9. Ken Fisher sent you his book The Eight Biggest Mistakes Investors Make . . . And How to Avoid Them a while back. After this fall, you feel like Ken missed one on his list — “Big Mistake No. 9: Talking About Getting Into Girls’ Pants and What’s in Your Pants at Professional Events. How to Avoid: Just DON’T DO THAT.”
10. You were both surprised and impressed at the swift kick in the AUM that was doled out after Fisher’s comments went public in a viral video. Michigan moved first, pulling $600 million from Fisher Investments within days, followed by Los Angeles’s and Chicago’s police pension funds, among others. Fisher apologized eventually. But by Bloomberg’s tally, the total cost of that Big Mistake (i.e., sexism): about $3.9 billion. Maybe he can make it up in book sales?
11. You got into memes.
12. You wore a fleece vest with an asset management firm’s logo on it. You also realized you were living up to a finance stereotype and kept right on rocking that cozy Patagucci.
13. You pondered how a country as tiny as the U.K. could shake global markets so much, and kinda felt like they were milking the attention.
14. Endless shouty news about Brexit, Trump, trade wars, and politics wore you down. Leaping into action every time a China deal lurched ahead or fell apart ate up time and energy better spent on long-term asset allocation, portfolio risk assessments, mentoring young staff members, binge-watching Succession, and googling cat pictures.
15. You deployed a lot of money in mainland China and are ~50 percent sure that you’ll be able to get it out again.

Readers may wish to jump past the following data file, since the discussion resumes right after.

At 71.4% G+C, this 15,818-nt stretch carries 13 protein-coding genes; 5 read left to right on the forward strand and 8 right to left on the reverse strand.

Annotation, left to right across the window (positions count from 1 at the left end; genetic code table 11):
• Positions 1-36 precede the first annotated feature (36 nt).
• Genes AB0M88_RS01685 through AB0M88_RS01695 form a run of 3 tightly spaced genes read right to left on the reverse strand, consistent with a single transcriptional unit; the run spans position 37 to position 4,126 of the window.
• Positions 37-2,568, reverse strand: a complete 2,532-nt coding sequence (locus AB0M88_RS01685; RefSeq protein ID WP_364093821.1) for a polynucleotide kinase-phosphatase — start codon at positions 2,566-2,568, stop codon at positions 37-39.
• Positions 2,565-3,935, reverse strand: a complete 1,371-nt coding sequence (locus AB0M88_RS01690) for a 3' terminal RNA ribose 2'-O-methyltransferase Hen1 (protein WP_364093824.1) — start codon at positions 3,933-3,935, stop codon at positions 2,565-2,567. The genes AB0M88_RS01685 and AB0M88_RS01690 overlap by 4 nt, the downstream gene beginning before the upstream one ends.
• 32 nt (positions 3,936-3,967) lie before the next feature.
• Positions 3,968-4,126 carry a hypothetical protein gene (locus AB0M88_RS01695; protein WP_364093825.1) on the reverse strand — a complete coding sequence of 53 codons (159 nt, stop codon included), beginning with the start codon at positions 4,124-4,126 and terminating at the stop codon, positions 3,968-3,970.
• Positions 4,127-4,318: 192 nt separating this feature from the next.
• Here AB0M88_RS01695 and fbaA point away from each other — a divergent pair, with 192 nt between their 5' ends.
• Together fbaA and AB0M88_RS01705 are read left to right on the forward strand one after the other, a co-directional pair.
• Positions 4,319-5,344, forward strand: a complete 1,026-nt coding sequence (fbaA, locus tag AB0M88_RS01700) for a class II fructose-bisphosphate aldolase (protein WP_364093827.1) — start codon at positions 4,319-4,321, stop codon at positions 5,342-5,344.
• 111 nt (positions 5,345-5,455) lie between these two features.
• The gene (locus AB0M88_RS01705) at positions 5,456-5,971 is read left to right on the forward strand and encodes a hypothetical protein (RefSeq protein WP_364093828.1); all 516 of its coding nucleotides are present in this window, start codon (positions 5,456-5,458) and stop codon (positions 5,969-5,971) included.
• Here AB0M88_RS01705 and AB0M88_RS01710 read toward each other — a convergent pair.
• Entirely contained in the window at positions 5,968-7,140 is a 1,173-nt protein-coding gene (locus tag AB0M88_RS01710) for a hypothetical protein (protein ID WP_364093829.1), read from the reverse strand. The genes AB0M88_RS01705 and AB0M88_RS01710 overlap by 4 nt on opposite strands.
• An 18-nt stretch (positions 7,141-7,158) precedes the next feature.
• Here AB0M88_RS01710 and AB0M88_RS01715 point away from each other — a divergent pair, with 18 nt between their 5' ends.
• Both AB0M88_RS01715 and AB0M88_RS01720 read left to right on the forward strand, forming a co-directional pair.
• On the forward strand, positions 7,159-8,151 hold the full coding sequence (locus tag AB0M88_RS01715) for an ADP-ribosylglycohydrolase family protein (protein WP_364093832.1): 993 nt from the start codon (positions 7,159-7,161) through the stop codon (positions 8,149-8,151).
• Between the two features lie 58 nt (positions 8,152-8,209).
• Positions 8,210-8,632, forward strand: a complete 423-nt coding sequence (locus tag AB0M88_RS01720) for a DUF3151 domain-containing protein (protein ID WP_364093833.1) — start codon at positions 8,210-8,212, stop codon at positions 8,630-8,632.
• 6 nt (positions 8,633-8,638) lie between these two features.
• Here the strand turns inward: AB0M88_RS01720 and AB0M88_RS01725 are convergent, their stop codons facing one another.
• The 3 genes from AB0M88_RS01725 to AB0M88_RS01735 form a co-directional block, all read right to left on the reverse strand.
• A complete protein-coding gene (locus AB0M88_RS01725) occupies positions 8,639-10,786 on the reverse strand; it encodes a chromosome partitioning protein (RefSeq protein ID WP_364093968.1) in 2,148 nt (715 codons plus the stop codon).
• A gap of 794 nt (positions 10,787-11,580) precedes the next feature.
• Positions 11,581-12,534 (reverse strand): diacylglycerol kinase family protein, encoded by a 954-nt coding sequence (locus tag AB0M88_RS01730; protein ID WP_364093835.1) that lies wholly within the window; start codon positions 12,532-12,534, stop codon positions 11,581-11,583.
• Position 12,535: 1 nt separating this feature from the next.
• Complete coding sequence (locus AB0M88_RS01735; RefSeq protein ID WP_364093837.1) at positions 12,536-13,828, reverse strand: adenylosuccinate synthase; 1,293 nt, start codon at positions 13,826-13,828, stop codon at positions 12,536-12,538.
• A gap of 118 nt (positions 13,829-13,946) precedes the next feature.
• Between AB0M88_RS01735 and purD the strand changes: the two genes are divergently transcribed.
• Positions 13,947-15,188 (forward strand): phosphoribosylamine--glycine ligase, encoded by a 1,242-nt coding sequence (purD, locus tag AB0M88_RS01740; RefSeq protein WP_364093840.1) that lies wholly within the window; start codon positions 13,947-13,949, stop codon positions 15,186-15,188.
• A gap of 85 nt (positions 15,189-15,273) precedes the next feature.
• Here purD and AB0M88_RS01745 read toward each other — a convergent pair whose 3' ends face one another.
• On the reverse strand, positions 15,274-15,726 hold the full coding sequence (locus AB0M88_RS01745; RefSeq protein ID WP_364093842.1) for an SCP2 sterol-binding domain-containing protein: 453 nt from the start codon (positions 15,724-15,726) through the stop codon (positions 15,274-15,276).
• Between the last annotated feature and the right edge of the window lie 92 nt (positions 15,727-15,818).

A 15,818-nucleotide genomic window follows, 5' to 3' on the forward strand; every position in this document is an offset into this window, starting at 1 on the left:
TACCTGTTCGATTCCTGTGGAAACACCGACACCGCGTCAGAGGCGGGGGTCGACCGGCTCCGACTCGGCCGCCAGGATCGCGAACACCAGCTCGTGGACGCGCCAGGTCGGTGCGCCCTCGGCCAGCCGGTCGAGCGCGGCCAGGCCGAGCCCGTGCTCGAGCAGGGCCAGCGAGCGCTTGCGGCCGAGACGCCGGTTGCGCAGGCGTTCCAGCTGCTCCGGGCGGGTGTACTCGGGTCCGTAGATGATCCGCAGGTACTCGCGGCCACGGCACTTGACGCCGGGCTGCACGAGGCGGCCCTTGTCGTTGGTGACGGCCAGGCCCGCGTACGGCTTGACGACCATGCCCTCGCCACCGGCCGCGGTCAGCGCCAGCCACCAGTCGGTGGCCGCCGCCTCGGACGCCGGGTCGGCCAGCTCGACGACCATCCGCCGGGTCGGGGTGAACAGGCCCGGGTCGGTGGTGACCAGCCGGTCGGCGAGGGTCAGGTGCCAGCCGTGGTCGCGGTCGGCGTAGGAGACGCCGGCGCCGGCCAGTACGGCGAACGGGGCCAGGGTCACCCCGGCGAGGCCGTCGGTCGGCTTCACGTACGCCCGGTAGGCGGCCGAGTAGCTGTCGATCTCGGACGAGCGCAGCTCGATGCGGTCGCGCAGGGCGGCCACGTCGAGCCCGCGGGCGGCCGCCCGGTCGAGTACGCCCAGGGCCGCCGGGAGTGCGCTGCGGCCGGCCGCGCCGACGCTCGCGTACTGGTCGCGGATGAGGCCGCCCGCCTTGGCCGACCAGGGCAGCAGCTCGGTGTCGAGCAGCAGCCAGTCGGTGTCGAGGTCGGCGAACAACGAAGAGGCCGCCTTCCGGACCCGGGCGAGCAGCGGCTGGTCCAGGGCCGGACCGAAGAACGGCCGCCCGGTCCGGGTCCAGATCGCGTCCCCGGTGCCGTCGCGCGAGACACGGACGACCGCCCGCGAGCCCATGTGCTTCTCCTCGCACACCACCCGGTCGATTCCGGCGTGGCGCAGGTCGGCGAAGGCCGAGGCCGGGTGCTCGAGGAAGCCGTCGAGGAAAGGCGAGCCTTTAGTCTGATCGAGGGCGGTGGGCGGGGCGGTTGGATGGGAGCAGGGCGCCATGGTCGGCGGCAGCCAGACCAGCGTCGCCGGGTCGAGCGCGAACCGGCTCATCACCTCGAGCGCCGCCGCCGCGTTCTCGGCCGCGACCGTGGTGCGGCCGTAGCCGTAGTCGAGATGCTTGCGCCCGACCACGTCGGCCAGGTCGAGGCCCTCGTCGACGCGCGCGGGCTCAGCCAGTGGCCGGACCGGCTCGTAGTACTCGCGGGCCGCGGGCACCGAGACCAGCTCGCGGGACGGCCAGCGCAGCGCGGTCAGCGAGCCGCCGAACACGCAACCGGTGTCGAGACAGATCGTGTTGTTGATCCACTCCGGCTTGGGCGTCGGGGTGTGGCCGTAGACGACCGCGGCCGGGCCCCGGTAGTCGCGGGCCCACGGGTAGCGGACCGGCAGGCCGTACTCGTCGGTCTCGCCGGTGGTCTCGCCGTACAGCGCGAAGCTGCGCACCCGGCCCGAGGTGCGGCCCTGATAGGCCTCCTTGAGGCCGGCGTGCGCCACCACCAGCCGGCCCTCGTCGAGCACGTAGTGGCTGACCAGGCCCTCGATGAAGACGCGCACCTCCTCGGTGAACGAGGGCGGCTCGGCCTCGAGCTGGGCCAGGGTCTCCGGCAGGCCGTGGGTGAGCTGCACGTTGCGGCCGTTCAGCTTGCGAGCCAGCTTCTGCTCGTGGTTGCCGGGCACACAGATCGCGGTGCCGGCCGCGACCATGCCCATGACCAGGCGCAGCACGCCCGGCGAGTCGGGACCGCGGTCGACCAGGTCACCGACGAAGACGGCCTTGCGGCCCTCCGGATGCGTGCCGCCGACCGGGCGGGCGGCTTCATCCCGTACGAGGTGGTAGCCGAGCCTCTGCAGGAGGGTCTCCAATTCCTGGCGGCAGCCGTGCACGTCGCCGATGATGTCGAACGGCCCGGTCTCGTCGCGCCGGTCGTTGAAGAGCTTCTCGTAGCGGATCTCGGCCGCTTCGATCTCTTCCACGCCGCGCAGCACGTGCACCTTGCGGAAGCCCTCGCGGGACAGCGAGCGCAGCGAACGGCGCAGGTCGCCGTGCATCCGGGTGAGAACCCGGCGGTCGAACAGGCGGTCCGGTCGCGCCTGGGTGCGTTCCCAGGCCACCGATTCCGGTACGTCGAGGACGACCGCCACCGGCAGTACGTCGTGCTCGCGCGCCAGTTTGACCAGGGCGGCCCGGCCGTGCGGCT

16. You stepped in poo en route to a 7:00 a.m. breakfast meeting in San Francisco. Breakfast was microgreens and cost $19.
17. The college admissions bribery scandal made you wonder how else industry honchos swindle their kids into fancy schools. Blackmail? Hacking admissions department servers? An impossible-to-access manager magically finding $200 million in capacity for Stanford/Yale/Harvard/Duke — just after young Chadwick III scored 1100 on his SATs? Crazy thoughts, of course.
But so is the idea that PIMCO’s ex-CEO, the head of TPG’s vaunted ESG fund, and Aunt Becky from Full House would be (allegedly) doin’ crimes alongside my husband’s college roommate’s doubles partner from the Harvard tennis team in an elaborate scheme to become the Rich Grinches That Stole College from deserving kids from ethical or insufficiently wealthy families. So there’s that.
18. You spotted a client, friend, or yourself mentioned in II’s private Essential Allocator newsletter, and forwarded it to everyone you know.
19. You felt real heartache when the institutional community unexpectedly lost two of its own this year, whether you knew them personally or not. Alex Navab, the 53-year-old KKR breakout star, passed away in July on a family vacation. Mark Koschik, a pillar of Exelon’s investment team, died in September at 47 while coaching his son’s football game.
These tremendous, shocking losses reminded many how closely we hold the people we work with, and how very much they matter. The investment community proved as much in rallying around Koschik’s family to help in the one way we could: More than $100,000 has poured into a college fund for his three children, much of it from his peer investors.
May 2020 bring you happiness, alpha, good governance, and — most of all — good health.
Thank you to the industry experts who assisted with this list, including Christie Hamilton, Jim Dunn, Madsen South, Cameron McKendrick, and Ken Akoundi.